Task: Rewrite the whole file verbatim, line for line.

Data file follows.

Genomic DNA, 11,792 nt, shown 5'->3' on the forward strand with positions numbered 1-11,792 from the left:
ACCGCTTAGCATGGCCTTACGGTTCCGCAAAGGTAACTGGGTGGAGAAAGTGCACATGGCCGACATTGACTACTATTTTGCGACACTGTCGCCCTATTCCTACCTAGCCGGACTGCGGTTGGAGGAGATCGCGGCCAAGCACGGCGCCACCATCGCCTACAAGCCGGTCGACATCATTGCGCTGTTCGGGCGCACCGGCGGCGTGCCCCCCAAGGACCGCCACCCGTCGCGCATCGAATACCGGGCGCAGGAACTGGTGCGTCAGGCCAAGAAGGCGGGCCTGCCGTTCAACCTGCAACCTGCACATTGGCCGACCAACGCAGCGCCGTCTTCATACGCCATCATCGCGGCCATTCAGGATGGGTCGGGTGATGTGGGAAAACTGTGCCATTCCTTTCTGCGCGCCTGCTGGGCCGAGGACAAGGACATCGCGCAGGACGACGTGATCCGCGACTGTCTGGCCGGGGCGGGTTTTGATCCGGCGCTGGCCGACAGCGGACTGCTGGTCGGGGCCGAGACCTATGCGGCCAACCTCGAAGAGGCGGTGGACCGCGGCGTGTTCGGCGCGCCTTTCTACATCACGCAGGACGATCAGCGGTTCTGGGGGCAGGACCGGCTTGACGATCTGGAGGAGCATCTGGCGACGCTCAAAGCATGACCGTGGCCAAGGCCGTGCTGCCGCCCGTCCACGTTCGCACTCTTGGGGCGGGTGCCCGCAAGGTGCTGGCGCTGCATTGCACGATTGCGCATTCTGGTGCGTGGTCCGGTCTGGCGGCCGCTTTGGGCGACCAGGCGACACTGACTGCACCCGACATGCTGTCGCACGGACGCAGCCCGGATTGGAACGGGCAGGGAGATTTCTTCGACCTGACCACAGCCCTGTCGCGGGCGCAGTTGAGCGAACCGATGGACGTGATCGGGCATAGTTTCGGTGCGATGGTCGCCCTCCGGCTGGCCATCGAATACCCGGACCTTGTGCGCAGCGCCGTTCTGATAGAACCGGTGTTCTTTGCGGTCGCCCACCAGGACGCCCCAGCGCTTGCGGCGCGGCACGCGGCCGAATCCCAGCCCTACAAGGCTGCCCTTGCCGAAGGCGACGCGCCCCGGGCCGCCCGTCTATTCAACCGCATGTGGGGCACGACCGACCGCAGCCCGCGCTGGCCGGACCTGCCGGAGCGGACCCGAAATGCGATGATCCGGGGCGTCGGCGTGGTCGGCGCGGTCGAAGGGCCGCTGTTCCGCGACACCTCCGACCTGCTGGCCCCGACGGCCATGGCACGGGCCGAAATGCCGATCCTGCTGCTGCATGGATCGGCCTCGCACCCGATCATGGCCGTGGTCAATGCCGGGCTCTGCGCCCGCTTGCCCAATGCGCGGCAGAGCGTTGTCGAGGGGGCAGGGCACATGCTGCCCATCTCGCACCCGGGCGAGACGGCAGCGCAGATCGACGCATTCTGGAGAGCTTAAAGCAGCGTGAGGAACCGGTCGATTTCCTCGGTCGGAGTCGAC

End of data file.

Genomic DNA, 11,792 nt, shown 5'->3' on the forward strand with positions numbered 1-11,792 from the left:
ACCGCTTAGCATGGCCTTACGGTTCCGCAAAGGTAACTGGGTGGAGAAAGTGCACATGGCCGACATTGACTACTATTTTGCGACACTGTCGCCCTATTCCTACCTAGCCGGACTGCGGTTGGAGGAGATCGCGGCCAAGCACGGCGCCACCATCGCCTACAAGCCGGTCGACATCATTGCGCTGTTCGGGCGCACCGGCGGCGTGCCCCCCAAGGACCGCCACCCGTCGCGCATCGAATACCGGGCGCAGGAACTGGTGCGTCAGGCCAAGAAGGCGGGCCTGCCGTTCAACCTGCAACCTGCACATTGGCCGACCAACGCAGCGCCGTCTTCATACGCCATCATCGCGGCCATTCAGGATGGGTCGGGTGATGTGGGAAAACTGTGCCATTCCTTTCTGCGCGCCTGCTGGGCCGAGGACAAGGACATCGCGCAGGACGACGTGATCCGCGACTGTCTGGCCGGGGCGGGTTTTGATCCGGCGCTGGCCGACAGCGGACTGCTGGTCGGGGCCGAGACCTATGCGGCCAACCTCGAAGAGGCGGTGGACCGCGGCGTGTTCGGCGCGCCTTTCTACATCACGCAGGACGATCAGCGGTTCTGGGGGCAGGACCGGCTTGACGATCTGGAGGAGCATCTGGCGACGCTCAAAGCATGACCGTGGCCAAGGCCGTGCTGCCGCCCGTCCACGTTCGCACTCTTGGGGCGGGTGCCCGCAAGGTGCTGGCGCTGCATTGCACGATTGCGCATTCTGGTGCGTGGTCCGGTCTGGCGGCCGCTTTGGGCGACCAGGCGACACTGACTGCACCCGACATGCTGTCGCACGGACGCAGCCCGGATTGGAACGGGCAGGGAGATTTCTTCGACCTGACCACAGCCCTGTCGCGGGCGCAGTTGAGCGAACCGATGGACGTGATCGGGCATAGTTTCGGTGCGATGGTCGCCCTCCGGCTGGCCATCGAATACCCGGACCTTGTGCGCAGCGCCGTTCTGATAGAACCGGTGTTCTTTGCGGTCGCCCACCAGGACGCCCCAGCGCTTGCGGCGCGGCACGCGGCCGAATCCCAGCCCTACAAGGCTGCCCTTGCCGAAGGCGACGCGCCCCGGGCCGCCCGTCTATTCAACCGCATGTGGGGCACGACCGACCGCAGCCCGCGCTGGCCGGACCTGCCGGAGCGGACCCGAAATGCGATGATCCGGGGCGTCGGCGTGGTCGGCGCGGTCGAAGGGCCGCTGTTCCGCGACACCTCCGACCTGCTGGCCCCGACGGCCATGGCACGGGCCGAAATGCCGATCCTGCTGCTGCATGGATCGGCCTCGCACCCGATCATGGCCGTGGTCAATGCCGGGCTCTGCGCCCGCTTGCCCAATGCGCGGCAGAGCGTTGTCGAGGGGGCAGGGCACATGCTGCCCATCTCGCACCCGGGCGAGACGGCAGCGCAGATCGACGCATTCTGGAGAGCTTAAAGCAGCGTGAGGAACCGGTCGATTTCCTCGGTCGGAGTCGAC